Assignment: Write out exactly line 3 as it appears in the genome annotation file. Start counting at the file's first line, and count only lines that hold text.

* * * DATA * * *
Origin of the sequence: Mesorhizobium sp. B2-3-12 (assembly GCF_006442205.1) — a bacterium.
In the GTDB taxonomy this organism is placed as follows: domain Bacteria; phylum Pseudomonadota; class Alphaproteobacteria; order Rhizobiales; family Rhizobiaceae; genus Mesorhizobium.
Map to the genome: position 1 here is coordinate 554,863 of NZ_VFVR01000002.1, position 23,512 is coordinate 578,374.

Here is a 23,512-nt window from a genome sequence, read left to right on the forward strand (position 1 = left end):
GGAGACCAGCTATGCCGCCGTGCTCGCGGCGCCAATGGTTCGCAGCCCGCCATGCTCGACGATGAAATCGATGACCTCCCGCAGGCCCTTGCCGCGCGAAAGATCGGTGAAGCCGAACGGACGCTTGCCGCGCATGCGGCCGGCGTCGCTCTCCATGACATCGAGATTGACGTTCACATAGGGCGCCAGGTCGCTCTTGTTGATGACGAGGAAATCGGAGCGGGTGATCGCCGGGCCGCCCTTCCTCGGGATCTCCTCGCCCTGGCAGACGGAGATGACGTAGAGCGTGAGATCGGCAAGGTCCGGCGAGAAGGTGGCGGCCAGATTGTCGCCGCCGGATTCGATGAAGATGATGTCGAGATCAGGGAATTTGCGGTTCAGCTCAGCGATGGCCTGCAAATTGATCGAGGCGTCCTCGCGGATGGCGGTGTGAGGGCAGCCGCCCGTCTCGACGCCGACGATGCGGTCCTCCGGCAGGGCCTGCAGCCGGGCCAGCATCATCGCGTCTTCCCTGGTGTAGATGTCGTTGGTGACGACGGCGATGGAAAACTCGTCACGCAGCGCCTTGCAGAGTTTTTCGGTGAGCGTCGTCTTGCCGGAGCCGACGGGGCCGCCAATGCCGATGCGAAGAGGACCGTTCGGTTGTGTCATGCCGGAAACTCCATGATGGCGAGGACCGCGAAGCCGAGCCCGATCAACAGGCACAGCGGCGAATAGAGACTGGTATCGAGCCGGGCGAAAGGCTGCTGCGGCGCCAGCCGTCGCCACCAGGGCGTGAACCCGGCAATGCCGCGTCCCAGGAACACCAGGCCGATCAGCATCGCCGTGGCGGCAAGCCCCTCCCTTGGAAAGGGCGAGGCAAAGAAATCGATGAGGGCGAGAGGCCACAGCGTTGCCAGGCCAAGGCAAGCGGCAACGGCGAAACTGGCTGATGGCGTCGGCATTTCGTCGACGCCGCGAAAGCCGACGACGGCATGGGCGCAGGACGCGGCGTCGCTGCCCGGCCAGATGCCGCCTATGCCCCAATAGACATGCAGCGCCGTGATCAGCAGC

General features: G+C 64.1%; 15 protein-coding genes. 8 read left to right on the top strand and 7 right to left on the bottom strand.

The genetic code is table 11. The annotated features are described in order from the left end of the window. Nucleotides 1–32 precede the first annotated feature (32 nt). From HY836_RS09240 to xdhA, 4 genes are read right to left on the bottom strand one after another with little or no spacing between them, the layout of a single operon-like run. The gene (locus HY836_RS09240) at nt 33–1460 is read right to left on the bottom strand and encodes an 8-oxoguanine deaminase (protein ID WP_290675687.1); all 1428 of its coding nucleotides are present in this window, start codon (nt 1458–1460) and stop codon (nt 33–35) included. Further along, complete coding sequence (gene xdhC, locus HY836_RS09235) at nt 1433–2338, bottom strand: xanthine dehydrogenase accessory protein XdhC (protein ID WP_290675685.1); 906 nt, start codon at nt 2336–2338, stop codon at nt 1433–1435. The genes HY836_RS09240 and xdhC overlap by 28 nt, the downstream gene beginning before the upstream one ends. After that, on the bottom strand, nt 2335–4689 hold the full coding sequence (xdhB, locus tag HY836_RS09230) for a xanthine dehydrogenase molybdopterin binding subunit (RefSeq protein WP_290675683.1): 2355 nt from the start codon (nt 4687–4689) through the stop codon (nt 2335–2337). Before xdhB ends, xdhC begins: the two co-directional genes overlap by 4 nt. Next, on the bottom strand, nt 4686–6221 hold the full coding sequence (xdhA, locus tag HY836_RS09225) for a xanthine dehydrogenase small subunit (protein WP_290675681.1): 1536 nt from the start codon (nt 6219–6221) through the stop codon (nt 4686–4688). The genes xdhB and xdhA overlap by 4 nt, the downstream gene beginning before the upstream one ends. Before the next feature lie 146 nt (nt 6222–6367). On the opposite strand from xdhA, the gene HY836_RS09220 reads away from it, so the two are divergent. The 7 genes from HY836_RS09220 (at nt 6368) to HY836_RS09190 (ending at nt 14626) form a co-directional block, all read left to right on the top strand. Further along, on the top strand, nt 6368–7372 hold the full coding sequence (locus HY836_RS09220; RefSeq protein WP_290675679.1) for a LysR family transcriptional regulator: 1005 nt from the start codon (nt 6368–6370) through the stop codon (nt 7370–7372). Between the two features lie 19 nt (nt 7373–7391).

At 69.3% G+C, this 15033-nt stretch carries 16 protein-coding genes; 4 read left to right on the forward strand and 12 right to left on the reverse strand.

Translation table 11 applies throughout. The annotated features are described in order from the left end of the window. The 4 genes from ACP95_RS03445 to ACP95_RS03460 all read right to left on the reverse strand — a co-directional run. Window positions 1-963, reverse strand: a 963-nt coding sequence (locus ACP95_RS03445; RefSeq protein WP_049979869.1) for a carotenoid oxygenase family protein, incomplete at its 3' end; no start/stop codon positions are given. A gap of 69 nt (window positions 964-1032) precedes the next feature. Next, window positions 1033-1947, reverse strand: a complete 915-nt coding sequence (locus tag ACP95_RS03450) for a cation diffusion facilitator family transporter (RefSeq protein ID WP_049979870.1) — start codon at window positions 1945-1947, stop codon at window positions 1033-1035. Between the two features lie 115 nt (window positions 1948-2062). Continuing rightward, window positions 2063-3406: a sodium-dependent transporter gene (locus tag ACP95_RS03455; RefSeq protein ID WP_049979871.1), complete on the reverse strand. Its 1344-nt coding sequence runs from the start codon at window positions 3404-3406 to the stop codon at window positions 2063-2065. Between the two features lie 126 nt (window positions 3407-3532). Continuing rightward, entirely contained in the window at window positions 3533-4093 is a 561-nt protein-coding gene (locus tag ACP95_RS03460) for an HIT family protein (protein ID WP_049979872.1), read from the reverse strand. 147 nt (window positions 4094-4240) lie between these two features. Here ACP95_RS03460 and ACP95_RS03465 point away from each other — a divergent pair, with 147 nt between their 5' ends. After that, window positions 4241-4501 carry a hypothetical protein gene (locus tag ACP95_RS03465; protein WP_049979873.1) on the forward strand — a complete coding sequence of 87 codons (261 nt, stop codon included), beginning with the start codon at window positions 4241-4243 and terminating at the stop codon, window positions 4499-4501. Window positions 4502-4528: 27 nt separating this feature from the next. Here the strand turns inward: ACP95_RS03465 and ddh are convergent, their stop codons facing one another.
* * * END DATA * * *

Map to the genome: position 1 here is coordinate 554,863 of NZ_VFVR01000002.1, position 23,512 is coordinate 578,374.